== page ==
Although there is much variation in implementation, Veterans and the other primary care team members value this scheduling feature. It provides direct access to a behavioral health specialist not only allowing the Veteran to start an intervention the same day that symptoms were identified by the primary care team, but also allows the primary care team members to have direct communication and consultation with a mental health provider. This process de-mystifies mental health service delivery.

Within the VA primary care setting, we see a surprisingly diverse population of Veterans, including women, reservists, individuals who served in the National Guard, and younger individuals recently returning from active duty who have young families. If you visit expecting to find the image of the Veteran conjured up from the song, "Take Me to the Mountains”, you will be surprised. Clinics are busy, vibrant locations with diverse patient populations, that have dramatically moved beyond the stereotypical view of Veteran healthcare settings.

As part of meeting the needs of the diverse population we have incorporated technology into our communication and interventions for patients. We routinely use telephone, video teleconferencing, and secure instant messaging to communicate with Veterans and provide service delivery. As the Veteran population has shifted to include younger individuals, who communicate primarily through advanced technological platforms, the VA has embraced these technologies and has remained relevant to this population by finding ways to incorporate technology into care within and outside of the primary care setting. Further, these innovative advancements allows us to increase access to and communication with Veterans living in rural locations, who may not be able to make routine visits to medical centers to obtain mental health services. As a clinician, I like having to capacity to serve Veterans who may not be engaged in treatment without the use of technology.

The types of services being provided in VA integrated care are complementary. Through the provision of collocated, collaborative care, and care management, we combine same day access to a therapist who may provide a brief intervention, with the use of evidence-based screening, assessment, decision support, and symptom monitoring . Thus, patients receive a unique blend of evidence-based services that are tailored to their individual needs, are tracked over time, and adjusted based on symptom severity. This system, when optimally functioning, creates a feedback loop between the patient and all team members.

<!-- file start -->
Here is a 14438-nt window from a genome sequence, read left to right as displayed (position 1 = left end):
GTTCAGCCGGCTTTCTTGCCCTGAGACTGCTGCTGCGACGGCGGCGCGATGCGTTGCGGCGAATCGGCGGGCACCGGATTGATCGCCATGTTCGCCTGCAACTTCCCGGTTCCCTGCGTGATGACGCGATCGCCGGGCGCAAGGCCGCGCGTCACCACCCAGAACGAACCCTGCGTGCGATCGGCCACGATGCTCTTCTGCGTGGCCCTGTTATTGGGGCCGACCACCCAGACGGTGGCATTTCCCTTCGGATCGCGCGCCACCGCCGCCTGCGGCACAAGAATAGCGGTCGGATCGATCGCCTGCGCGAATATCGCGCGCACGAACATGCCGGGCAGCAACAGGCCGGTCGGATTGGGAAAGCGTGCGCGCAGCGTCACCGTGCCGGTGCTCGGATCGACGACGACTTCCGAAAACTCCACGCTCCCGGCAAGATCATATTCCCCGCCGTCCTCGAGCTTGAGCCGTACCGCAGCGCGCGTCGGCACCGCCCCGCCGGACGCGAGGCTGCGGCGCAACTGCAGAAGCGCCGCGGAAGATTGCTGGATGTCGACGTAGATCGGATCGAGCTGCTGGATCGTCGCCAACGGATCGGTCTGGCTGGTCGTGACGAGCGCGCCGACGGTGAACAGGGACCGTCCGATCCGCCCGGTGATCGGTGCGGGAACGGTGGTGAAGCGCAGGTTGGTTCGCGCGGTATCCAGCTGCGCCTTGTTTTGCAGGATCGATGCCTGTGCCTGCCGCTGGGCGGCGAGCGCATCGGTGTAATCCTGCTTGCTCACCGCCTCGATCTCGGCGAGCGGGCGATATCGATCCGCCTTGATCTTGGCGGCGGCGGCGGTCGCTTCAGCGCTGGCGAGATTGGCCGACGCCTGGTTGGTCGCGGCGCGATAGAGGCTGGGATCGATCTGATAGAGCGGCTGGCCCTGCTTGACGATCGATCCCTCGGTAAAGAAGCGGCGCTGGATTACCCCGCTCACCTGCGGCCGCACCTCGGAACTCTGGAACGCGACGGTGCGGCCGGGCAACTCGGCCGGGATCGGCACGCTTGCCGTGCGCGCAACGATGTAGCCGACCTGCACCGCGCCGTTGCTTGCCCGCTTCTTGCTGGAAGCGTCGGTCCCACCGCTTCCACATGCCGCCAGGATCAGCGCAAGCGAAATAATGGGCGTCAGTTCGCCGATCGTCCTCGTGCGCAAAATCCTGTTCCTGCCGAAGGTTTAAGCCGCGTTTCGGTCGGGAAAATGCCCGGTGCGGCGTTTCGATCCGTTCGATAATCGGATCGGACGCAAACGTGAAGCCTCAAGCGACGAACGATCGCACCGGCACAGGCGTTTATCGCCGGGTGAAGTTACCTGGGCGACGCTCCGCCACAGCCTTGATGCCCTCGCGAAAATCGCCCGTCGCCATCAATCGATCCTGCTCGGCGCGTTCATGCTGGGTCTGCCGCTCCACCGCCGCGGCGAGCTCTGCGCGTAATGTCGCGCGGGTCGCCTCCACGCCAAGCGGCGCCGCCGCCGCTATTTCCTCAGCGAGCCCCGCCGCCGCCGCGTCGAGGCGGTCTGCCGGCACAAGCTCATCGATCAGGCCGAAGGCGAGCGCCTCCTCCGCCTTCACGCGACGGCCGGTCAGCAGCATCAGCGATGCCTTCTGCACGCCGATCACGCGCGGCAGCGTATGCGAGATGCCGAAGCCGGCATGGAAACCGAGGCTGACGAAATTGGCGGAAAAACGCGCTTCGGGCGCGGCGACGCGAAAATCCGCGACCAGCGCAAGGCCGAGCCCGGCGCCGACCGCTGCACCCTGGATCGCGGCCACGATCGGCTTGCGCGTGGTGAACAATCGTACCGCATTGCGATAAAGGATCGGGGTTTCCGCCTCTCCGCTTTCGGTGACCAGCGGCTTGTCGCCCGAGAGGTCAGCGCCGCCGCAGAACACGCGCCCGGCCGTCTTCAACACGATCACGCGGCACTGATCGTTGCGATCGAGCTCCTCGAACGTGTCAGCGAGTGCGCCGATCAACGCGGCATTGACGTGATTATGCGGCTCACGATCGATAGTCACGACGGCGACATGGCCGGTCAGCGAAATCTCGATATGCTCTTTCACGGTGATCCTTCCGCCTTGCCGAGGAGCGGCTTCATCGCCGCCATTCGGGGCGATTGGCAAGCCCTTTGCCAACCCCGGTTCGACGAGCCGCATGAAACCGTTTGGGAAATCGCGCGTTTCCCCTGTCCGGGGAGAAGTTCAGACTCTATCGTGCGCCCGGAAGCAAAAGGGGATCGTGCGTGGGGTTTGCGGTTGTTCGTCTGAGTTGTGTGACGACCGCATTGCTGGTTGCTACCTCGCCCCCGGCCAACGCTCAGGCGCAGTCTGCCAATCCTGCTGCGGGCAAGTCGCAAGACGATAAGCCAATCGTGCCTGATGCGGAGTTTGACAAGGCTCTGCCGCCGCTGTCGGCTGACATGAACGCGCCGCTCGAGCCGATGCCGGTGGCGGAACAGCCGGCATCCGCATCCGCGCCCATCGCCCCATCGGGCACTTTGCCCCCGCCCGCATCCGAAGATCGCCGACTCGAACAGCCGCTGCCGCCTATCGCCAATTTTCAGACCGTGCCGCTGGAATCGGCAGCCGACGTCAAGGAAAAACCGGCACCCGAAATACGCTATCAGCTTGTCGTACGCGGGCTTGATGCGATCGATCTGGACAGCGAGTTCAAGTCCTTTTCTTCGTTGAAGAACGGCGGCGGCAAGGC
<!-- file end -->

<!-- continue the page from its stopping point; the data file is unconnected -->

In closing, I hope through a combination of our posts, we have dispelled many of the myths and outdated stereotypes about VA service delivery while providing a picture of a modern, patient-centered, results-driven healthcare system. I am honored to work for the Department of Veterans Affairs, as are my colleagues and co-team members. I am thankful that my career projections were just as erroneous as my stereotypical views of the VA. Through continued implementation of the medical home model, the VA continues to be a leader in patient-centered, team-based, results-driven, innovative care.



Katherine Dollar

Katherine M. Dollar, PhD is the Clinical Coordinator at the VA Center for Integrated Healthcare (CIH) and a Research Assistant Professor, in the Department of Community Health & Health Behavior at SUNY Buffalo. Dr. Dollar is also a Consultant to the VA Office of Mental Health Operations (OMHO). CIH is VA Center of Excellence devoted to advancing research, education, and clinical consultation to enhance the integration of mental health and primary care services for America's Veterans. She provides consultation, education, and technical assistance, for facilities, networks, and individuals requesting program assistance to achieve full implementation of VA integrated care components.